Food truck, unsubstantial solution to ongoing unemployment crisis
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Food truck, unsubstantial solution to ongoing unemployment crisis
  • Yang Hae-in
  • 승인 2016.03.14 11:40
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Despite the successive amendments to the law to legalize and vitalize the food truck industry, there have been constant complaints regarding the strict restrictions that cut the business value of food trucks. As the protests go on, some local governments have decided to enact ordinances to lessen the limitations and encourage more young entrepreneurs to start their own food truck business.
The legalization of food trucks was realized in late 2014 as one of the government’s attempts to solve the unemployment crisis, expecting it to be an approachable start-up item for young people. However, more than a year after the establishment of food truck, the heavy restrictions on areas and mobility are discouraging youths from running them.
According to the Implementing Regulations in Food Sanitation Law, food trucks are currently allowed to operate in eight designated areas, including parks, river banks, tourist attractions, university campuses, and areas or facilities permitted by ordinances. Since the number of the authorized areas is small and they have less floating population than urban areas do, many food truck owners argue that making a profit is difficult.
“There are fewer than 10 designated spots in Seoul where running a food truck is allowed, which is far too small to accommodate the increasing number of food trucks in business,” said Jeong Ju-ram, the owner of the food truck Cheongnyunbanjum. “I’m currently closed because I could not find a spot even though I visited each and every local government in Seoul. I’m usually closed for a good two-thirds of a month.”

In addition to the small number of legally permitted areas, lack of ordinances is also a problem.
“The administration of food trucks falls under the jurisdiction of local governments,” said an officer of the Seoul Metropolitan Government (SMG) who wished to remain anonymous. “Therefore, whether or not to establish ordinances expanding the authorized business area for food trucks and offering them legal support depends on the local governments.”
Another restriction that food truck owners pointed out as a problem is the prohibition of movement. By banning the food trucks from moving, the current law is divesting the industry of its merit. Food truck owners are forced to stay in one area, which is usually a place with small population, in other words a place with low demand. The aforementioned problems resulted in merely 93 food trucks legitimately operating all over the country; meanwhile, many owners are either running illegal food trucks or closing down their businesses.
“Most food trucks you see on the streets are illegal,” Jeong revealed. “For now, actually running a food truck is next to impossible. If nothing changes in a few months, I’m going out of business as well.”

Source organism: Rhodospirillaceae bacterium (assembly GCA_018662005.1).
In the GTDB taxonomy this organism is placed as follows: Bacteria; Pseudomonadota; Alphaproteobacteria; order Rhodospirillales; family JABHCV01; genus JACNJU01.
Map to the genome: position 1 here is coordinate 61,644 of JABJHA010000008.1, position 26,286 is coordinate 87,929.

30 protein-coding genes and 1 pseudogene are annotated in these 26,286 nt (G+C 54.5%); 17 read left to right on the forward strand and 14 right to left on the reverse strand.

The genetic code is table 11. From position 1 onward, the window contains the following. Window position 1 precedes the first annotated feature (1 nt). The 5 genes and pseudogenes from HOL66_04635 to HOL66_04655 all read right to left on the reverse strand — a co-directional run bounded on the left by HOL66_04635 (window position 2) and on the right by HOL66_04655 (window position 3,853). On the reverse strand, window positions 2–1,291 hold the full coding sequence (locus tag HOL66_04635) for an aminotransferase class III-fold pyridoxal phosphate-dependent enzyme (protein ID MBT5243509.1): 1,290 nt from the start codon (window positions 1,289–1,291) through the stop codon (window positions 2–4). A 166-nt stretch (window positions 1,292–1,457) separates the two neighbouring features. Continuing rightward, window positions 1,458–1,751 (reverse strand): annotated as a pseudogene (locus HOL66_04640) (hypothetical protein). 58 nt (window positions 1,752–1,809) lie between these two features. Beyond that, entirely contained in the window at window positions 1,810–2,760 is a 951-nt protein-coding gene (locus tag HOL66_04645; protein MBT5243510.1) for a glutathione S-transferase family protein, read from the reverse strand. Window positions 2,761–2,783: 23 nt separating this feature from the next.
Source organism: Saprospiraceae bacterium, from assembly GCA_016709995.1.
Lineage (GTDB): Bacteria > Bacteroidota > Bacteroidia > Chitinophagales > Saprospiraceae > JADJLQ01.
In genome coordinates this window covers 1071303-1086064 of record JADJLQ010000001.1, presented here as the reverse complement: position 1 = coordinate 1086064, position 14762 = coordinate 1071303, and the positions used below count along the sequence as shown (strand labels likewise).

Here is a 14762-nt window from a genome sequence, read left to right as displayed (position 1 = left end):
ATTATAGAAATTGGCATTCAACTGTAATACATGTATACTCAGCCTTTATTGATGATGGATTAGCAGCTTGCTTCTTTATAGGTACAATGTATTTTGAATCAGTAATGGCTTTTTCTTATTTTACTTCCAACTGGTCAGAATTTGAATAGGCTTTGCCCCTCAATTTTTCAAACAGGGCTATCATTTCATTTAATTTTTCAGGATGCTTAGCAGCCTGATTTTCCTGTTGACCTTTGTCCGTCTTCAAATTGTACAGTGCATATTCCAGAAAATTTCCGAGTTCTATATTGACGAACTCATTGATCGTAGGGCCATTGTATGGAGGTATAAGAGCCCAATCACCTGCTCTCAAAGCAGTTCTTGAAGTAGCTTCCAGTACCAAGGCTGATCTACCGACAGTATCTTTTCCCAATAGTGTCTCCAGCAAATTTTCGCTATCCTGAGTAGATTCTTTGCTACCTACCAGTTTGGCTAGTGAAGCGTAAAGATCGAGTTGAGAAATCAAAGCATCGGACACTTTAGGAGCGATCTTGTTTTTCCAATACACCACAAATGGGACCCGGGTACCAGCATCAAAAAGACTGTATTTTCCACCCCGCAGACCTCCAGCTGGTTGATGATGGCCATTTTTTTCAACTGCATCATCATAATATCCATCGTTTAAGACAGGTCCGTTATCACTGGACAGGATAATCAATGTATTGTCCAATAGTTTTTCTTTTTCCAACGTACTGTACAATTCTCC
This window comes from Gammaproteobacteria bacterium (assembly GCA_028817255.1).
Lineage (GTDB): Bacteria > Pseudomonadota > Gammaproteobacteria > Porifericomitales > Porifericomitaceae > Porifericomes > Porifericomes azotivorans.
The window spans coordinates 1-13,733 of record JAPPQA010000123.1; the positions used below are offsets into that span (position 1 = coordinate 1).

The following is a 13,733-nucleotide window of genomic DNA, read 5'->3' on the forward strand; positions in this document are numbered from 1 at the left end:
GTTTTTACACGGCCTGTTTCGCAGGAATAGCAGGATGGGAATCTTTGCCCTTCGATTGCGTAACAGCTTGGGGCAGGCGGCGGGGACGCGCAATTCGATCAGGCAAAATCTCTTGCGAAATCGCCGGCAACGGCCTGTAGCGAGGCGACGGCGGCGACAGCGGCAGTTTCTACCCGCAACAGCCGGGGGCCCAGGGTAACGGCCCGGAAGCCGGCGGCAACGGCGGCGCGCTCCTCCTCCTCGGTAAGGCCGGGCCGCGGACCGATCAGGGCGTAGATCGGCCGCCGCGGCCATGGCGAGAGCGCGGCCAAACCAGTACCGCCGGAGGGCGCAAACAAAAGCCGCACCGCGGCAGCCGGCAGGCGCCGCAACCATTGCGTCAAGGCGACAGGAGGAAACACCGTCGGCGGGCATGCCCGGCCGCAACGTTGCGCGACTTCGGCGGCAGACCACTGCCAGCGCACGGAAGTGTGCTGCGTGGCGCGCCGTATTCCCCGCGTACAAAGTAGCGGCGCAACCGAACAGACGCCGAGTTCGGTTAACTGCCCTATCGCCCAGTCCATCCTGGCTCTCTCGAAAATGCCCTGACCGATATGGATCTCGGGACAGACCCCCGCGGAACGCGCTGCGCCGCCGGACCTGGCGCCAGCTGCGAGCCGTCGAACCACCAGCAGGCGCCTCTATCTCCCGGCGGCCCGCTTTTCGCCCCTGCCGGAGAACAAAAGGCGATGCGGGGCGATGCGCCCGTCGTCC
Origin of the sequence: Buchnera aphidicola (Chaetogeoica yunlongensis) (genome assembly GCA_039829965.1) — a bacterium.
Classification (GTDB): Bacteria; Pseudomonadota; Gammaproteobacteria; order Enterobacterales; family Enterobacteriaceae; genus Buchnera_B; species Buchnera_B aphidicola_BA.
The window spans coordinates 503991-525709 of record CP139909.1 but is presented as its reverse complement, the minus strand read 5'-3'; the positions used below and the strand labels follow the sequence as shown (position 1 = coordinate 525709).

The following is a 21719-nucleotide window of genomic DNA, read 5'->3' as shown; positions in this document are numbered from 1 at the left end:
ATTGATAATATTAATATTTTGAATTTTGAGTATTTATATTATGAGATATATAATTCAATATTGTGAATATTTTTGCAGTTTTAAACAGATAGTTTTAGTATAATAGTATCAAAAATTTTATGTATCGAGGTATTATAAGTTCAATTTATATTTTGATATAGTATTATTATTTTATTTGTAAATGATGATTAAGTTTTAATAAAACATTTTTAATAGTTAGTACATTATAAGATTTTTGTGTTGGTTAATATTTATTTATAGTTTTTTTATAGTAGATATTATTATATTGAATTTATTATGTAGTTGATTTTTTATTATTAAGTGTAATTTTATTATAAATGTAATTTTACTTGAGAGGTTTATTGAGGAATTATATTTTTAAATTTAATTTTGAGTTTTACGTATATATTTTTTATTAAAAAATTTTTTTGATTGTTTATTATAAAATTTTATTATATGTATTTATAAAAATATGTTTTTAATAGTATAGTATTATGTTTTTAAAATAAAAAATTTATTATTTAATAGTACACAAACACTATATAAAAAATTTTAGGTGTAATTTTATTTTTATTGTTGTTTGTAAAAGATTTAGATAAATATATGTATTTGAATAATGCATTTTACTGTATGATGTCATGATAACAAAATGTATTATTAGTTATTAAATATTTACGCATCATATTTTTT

To tackle this problem, SMG is in the process of enacting ordinances. The plan includes expanding business areas and adopting an application system for designating business areas.
“The main point of the ordinance is to expand the business areas by adding five more types of location, such as cultural facilities, festivals run by public institutions, and pedestrian walkways,” the officer said. “The SMG is searching for areas that enable food truck owners to make enough profit and avoid conflicts with the existing restaurants at the same time, because the areas were severely limited in the first place for that very reason.”
Aside from searching for appropriate areas, SMG is also considering limiting sales items to avoid conflicts with the local businesses and setting a two-year time limit to provide as many youths as possible with an opportunity to run a food truck.
Regarding the new announcements and policies of the SMG, Jeong is both skeptical and hopeful.
“I think it is great that at least something is getting better,” Jeong said. “Perhaps they are now realizing that simply legalizing food trucks does not automatically lead to the start of a food truck industry and are taking follow-up measures.”
However, even though some local governments are suggesting stimulus plans in an effort to support the food truck industry, many other city governments are yet to establish ordinances regarding food trucks. For example, in cities such as Suwon, no food trucks are operating due to lack of legislation  that allows their businesses and lack of guidance.
“Currently, the food truck business is nowhere near being a solution for youths who are struggling to get a job,” Jeong added. “The food truck business can only be a solution when the unreasonable restrictions are eased and the whole industry becomes systematized so that a single food truck can offer jobs to people.”
For the food truck business to become a practical solution to today’s unemployment crisis, constant and substantial support regarding legal regulations is required from local governments.


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